Americans' Circle Of Friends Is Shrinking, New Study Shows
Americans' circle of close confidants has shrunk dramatically in the past two decades and the number of people who say they have no one with whom to discuss important matters has more than doubled, according to a new study by sociologists at Duke University and the University of Arizona.
"The evidence shows that Americans have fewer confidants and those ties are also more family-based than they used to be," said Lynn Smith-Lovin, Robert L. Wilson Professor of Sociology at Duke University and one of the study's authors.
"This change indicates something that's not good for our society. Ties with a close network of people create a safety net. These ties also lead to civic engagement and local political action," she said.
Assuming there's a real effect here, rather than some artifact, one certainly has to wonder what's going on. I should probably exercise restraint in speculating about this. But I can't escape the feeling that U. S. society in general has definite signs of increasing illness and dysfunctionality over the past few decades. There's an increasing sense of anxiety in the air. People seem more opinionated, less open-minded, and less willing to consider ideas outside of narrow ideological positions. There's a sense of fearfulness and insecurity everywhere. You know, terrorists and sexual predators hiding under every bed.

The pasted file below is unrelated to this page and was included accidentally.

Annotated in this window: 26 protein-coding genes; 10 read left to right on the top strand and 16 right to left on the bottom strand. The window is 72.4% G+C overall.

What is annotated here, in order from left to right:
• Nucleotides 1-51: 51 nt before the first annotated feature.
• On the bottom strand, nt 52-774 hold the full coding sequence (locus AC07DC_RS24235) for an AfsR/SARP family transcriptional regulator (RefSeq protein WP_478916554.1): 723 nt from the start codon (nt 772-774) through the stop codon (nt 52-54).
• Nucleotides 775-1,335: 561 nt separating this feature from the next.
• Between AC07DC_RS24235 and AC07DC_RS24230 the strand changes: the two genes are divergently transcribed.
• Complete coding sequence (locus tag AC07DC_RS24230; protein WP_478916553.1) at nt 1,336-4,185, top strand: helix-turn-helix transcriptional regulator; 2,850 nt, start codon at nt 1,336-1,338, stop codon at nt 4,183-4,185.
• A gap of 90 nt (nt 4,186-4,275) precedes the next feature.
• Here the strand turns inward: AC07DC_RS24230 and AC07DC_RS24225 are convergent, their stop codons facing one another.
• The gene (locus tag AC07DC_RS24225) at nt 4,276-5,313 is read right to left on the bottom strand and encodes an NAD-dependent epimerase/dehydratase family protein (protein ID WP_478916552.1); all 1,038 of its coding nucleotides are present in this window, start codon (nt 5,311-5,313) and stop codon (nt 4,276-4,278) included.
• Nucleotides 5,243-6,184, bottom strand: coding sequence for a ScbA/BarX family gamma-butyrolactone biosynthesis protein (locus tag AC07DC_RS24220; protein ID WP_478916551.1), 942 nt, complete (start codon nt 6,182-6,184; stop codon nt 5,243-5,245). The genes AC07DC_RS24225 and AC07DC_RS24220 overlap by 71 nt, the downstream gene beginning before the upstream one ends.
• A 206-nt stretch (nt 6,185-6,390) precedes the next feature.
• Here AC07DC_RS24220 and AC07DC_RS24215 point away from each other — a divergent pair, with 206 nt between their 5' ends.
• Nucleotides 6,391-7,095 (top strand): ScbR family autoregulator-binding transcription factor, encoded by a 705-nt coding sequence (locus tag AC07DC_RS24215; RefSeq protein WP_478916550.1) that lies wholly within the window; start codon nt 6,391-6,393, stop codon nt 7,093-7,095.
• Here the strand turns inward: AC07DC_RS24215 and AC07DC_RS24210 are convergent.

Perhaps it has something to do with increasing challenges and threats to certainties and eternal verities -- such as religion, patriotism, "free enterprise", and moral superiority -- Americans have assumed (mistakenly) that they could always depend on.
If there's anything to such observations, then perhaps people are retreating from close, confidential friendships because it's getting harder to deal with points of view different, perhaps even slightly, from the viewpoint one is already imbued with.
Just a thought. FWIW.
Social Isolation Growing in U.S., Study Says - Washington Post
Labels: social psychology
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